many-to-many relationship is hopefully quite a common practice, and by no
means an abuse of any relational database, but rather something they are
extremely good at.
/Bent
May 15 '06 #14
Jerry Stuckle wrote:
Kenneth Downs wrote:
Bent Stigsen wrote:


The answer is D, implementing two tables.
One table with the characteristics , and one table containing two foreign
keys making the association between characteristics and the "items" (what
that might be).

Anybody working with databases must have a reasonable method for altering
table structures as a regular event and a reasonable way to synchronize
structures and the code that works with them. Not having this will cost,
and all solutions that seek to re-invent physical implementation produce
burdens worse than the disease.


I disagree. If you properly plan your installation, you will not need to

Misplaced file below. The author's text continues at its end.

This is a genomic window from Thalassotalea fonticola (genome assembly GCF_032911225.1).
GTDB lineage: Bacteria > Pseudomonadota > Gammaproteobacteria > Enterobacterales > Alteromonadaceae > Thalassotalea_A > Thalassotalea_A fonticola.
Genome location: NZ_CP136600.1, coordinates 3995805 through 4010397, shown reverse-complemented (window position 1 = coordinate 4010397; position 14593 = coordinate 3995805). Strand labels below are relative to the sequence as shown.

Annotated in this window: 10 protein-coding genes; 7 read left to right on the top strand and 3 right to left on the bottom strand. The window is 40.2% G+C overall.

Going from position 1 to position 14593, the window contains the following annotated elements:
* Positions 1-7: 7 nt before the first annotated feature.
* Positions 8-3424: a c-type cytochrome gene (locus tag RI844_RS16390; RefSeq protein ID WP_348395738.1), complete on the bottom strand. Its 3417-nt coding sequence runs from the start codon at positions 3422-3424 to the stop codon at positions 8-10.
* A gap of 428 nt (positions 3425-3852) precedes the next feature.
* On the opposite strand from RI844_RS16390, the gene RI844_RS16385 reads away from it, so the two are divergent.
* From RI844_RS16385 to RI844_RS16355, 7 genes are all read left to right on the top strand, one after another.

change
your tables. Over the years I've designed hundreds of databases; most of
them have never been changed.


Sorry to hear that.

Having to alter a database layout either means you've had a significant
change in the database needs, or, more likely, you didn't design it
properly in the first place.


Or your customer loved it, their business is growing, and they've got more
stuff for you to do.

Cheers,

--
Kenneth Downs
Secure Data Software, Inc.
(Ken)nneth@(Sec )ure(Dat)a(.com )
May 15 '06 #15
Carved in mystic runes upon the very living rock, the last words of
Colin McKinnon of comp.lang.php make plain:
Alan Little wrote:
Carved in mystic runes upon the very living rock, the last words of
windandwaves of comp.lang.php make plain:
I have to store up to eight boolean bits of information about an
item in my database.

There are three ways of storing this information in my mysql
database A. add eight fields (tiny integer)
B. add one tiny integer and create a function in PHP that can
translate


I'd go with B, just my personal preference.


Its a BAD idea. SQL has no visibility of it. It's not normalized and
it doesn't scale. In fairness certain types of search can be done very
fast, but they're unlikely to be particularly common.


Yeah, you're right. That'll teach me to post quickie answers without